There's so much you can do with popcorn that doesn't involve a microwave - caramel corn and kettle corn being some of the more common examples. Both are widely available commercially, but like most things, making it at home is infinitely better - I for one like my kettle corn a bit more on the salty side, and making it myself allows me to manipulate the hot, unpopped kernals however I choose.
As long as you have a pot with a small footprint (8 inches across or so) and tall sides, you can make basic popcorn at home. Kernals, salt and vegetable oil are cheap and the whole process is quick. Creativity comes in when you pop your kernals in flavored oils or use flavored salts, much like Josh did last night at 1 AM.
You will need:
Canola oil, enough to barely cover the bottom of your pot
1/2 teaspoon sesame oil
1/2 teaspoon chili oil
Enough popcorn kernals to cover the bottom of the pot in one layer
Add oil to the pot and heat over medium heat for about a minute before adding popcorn kernals. Immediately after adding kernals, sprinkle in salt and other seasonings to taste, then cover the pot and shake it up. Keep the pot moving over the burner as the popcorn pops to keep it from burning.
Immediately after the kernals have popped, remove to a bowl. Add additional seasonings if needed.
Other oil/seasoning combinations include:
Truffle oil and truffle salt
Garlic oil, salt and parmesan cheese
Vegetable oil, salt and sugar (kettle corn)
Remember me? Blog abandoner extraordinaire?
I'm back. I'm hoping to be back regularly. And since every piece of advice I've ever read on blogging says not to apologize or offer excuses for prolonged blogging absences, I won't. On to the recipe!
These have become a Christmas day tradition over the last few years. For as long as I can remember, we've had a Christmas Eve tradition, where we ditch the cooking for a night and go out for a big, splurgy dinner at a fancy restaurant - usually Italian. I took it upon myself to add a little structure to Christmas day, and started the tradition of baking up homemade cinnamon rolls for Christmas morning. I make the dough the day before, and wake up before everyone else to start rolling the dough out. The clattering of pans and rolling pins generally means I won't be alone in the kitchen long.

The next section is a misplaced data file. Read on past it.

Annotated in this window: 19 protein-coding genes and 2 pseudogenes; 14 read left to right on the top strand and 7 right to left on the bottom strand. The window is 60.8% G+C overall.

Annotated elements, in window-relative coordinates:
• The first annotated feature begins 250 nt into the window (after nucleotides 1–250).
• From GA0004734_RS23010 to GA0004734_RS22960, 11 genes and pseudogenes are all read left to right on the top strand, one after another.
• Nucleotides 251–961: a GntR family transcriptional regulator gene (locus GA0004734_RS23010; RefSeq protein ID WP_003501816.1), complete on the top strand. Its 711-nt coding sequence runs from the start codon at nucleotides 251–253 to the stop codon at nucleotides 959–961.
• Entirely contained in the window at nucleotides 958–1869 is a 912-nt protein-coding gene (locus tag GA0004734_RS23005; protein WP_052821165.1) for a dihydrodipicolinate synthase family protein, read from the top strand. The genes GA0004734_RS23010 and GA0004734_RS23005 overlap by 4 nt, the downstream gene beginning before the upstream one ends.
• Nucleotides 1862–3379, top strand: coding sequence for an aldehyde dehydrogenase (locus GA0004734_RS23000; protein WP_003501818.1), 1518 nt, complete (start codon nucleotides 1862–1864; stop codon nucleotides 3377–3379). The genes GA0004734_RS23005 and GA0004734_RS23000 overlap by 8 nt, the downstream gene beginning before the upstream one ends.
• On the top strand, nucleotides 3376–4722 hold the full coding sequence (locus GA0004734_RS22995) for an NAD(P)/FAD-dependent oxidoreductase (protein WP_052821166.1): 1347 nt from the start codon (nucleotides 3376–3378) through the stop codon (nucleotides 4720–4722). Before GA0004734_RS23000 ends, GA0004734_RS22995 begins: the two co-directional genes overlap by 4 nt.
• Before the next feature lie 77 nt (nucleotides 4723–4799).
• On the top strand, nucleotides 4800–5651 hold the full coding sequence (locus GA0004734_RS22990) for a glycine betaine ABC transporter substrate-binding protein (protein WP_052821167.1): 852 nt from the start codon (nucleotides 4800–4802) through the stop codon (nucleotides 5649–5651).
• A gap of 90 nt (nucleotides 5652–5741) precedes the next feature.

They're gooey and messy and cozy - the kind of indulgence you can eat in your pajamas, with bed hair and no makeup, amongst family.
You will need:
1 cup vegetable oil
1 quart whole milk
1 quart whole milk
1 cup sugar
2 packages active dry yeast
8 cups (plus 1 cup additional, divided) all-purpose flour
1 teaspoon (heaping) baking powder
1 teaspoon (scant) baking soda
1 tablespoon (heaping) salt
2 sticks melted butter
2 cups sugar
Cinnamon (use your best judgement)
1/2 bag powdered sugar
1/4 cup milk
1/4 cup melted butter
1 teaspoon salt
To make the dough, heat the milk, vegetable oil, and sugar in a medium saucepan over medium heat to scald it (right before it boils, about 200 degrees). Remove from heat and cool to warm. Sprinkle yeast on surface of milk and let it sit on the milk for 1 minute.
Add 8 cups of the flour. Stir until combined, then cover and set aside in a warm place for 1 hour. After an hour, remove the cover and add baking powder, baking soda, salt, and the remaining 1 cup flour. Stir thoroughly to combine. At this point you can use the dough right away and start to assemble the cinnamon rolls, or refrigerate for up to 24 hours, punching down the dough if it rises to the top of the bowl. (Note: dough is easier to work with if it’s been chilled for at least an hour or so beforehand.)
Preheat the oven to 375°F.
To assemble the rolls, remove half the dough from the bowl. On a floured baking surface, roll the dough into a large rectangle, rolled very thin.
To make the filling, pour 3/4 cup to 1 cup of the melted butter over the surface of the dough. Use your fingers or a pastry brush to spread the butter evenly. Generously sprinkle half of the ground cinnamon and 1 cup of the sugar over the butter. Use more butter and/or sugar/cinnamon as needed and desired.
Beginning at the end farthest from you, roll the rectangle tightly towards you. Keep the roll tight - I find sometimes it's easier to fold the dough over itself. When you reach the end, pinch the seam together and flip the roll so that the seam is face down.
With a sharp knife, make 1/2-inch slices. Pour a couple of teaspoons of melted butter into cake pans and coat. Place the sliced rolls in the pans.
Repeat the rolling/sugar/butter process with the other half of the dough and more pans. Set aside to rise again for at least 20 minutes before baking. Bake for 15 to 18 minutes, until golden brown. Don’t overcook!
In the meantime, make the icing: in a large bowl, whisk together the powdered sugar, milk, butter, and salt. Whisk until smooth. Taste and add in more ingredients as needed until the icing reaches the desired consistency/flavor. The icing should be somewhat thick but still very pourable.
Remove pans from the oven. Immediately drizzle icing over the top.
Adapted from The Pioneer Woman Cooks.